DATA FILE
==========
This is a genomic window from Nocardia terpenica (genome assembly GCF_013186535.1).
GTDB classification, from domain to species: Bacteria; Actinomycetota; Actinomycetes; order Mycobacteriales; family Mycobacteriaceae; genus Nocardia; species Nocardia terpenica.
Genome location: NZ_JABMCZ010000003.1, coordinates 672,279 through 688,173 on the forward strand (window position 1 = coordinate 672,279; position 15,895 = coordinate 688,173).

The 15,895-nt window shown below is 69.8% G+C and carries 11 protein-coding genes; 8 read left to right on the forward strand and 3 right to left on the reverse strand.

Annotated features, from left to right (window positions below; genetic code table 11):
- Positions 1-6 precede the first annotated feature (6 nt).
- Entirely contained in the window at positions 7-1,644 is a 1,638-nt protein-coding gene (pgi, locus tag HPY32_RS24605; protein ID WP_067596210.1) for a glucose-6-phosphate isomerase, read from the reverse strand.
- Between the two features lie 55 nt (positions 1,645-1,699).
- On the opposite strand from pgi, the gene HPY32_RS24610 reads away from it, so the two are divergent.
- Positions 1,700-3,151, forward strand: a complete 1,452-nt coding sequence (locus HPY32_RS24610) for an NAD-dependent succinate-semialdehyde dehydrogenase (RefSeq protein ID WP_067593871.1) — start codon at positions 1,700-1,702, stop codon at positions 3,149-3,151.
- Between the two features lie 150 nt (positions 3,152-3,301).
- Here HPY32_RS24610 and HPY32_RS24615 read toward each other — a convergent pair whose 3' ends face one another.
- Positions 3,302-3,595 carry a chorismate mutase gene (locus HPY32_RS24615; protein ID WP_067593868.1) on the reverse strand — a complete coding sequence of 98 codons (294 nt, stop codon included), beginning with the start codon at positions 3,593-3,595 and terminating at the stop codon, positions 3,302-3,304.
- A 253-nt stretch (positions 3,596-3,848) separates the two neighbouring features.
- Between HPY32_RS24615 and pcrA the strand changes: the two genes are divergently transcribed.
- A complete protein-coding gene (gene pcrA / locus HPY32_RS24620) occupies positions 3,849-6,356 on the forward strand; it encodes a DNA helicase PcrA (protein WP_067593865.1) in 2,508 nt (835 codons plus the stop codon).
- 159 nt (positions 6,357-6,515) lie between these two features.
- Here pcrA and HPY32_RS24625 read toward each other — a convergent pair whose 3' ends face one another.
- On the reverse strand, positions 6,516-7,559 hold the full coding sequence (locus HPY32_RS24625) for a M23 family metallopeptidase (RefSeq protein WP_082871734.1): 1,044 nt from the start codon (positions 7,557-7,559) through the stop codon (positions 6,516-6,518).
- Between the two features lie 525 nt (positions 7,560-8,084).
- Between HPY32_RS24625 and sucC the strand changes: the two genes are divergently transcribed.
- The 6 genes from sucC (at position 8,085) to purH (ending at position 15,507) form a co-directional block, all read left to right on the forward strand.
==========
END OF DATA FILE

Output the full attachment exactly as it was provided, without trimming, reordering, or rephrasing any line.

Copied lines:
This is a genomic window from Nocardia terpenica (genome assembly GCF_013186535.1).
GTDB classification, from domain to species: Bacteria; Actinomycetota; Actinomycetes; order Mycobacteriales; family Mycobacteriaceae; genus Nocardia; species Nocardia terpenica.
Genome location: NZ_JABMCZ010000003.1, coordinates 672,279 through 688,173 on the forward strand (window position 1 = coordinate 672,279; position 15,895 = coordinate 688,173).

The 15,895-nt window shown below is 69.8% G+C and carries 11 protein-coding genes; 8 read left to right on the forward strand and 3 right to left on the reverse strand.

Annotated features, from left to right (window positions below; genetic code table 11):
- Positions 1-6 precede the first annotated feature (6 nt).
- Entirely contained in the window at positions 7-1,644 is a 1,638-nt protein-coding gene (pgi, locus tag HPY32_RS24605; protein ID WP_067596210.1) for a glucose-6-phosphate isomerase, read from the reverse strand.
- Between the two features lie 55 nt (positions 1,645-1,699).
- On the opposite strand from pgi, the gene HPY32_RS24610 reads away from it, so the two are divergent.
- Positions 1,700-3,151, forward strand: a complete 1,452-nt coding sequence (locus HPY32_RS24610) for an NAD-dependent succinate-semialdehyde dehydrogenase (RefSeq protein ID WP_067593871.1) — start codon at positions 1,700-1,702, stop codon at positions 3,149-3,151.
- Between the two features lie 150 nt (positions 3,152-3,301).
- Here HPY32_RS24610 and HPY32_RS24615 read toward each other — a convergent pair whose 3' ends face one another.
- Positions 3,302-3,595 carry a chorismate mutase gene (locus HPY32_RS24615; protein ID WP_067593868.1) on the reverse strand — a complete coding sequence of 98 codons (294 nt, stop codon included), beginning with the start codon at positions 3,593-3,595 and terminating at the stop codon, positions 3,302-3,304.
- A 253-nt stretch (positions 3,596-3,848) separates the two neighbouring features.
- Between HPY32_RS24615 and pcrA the strand changes: the two genes are divergently transcribed.
- A complete protein-coding gene (gene pcrA / locus HPY32_RS24620) occupies positions 3,849-6,356 on the forward strand; it encodes a DNA helicase PcrA (protein WP_067593865.1) in 2,508 nt (835 codons plus the stop codon).
- 159 nt (positions 6,357-6,515) lie between these two features.
- Here pcrA and HPY32_RS24625 read toward each other — a convergent pair whose 3' ends face one another.
- On the reverse strand, positions 6,516-7,559 hold the full coding sequence (locus HPY32_RS24625) for a M23 family metallopeptidase (RefSeq protein WP_082871734.1): 1,044 nt from the start codon (positions 7,557-7,559) through the stop codon (positions 6,516-6,518).
- Between the two features lie 525 nt (positions 7,560-8,084).
- Between HPY32_RS24625 and sucC the strand changes: the two genes are divergently transcribed.
- The 6 genes from sucC (at position 8,085) to purH (ending at position 15,507) form a co-directional block, all read left to right on the forward strand.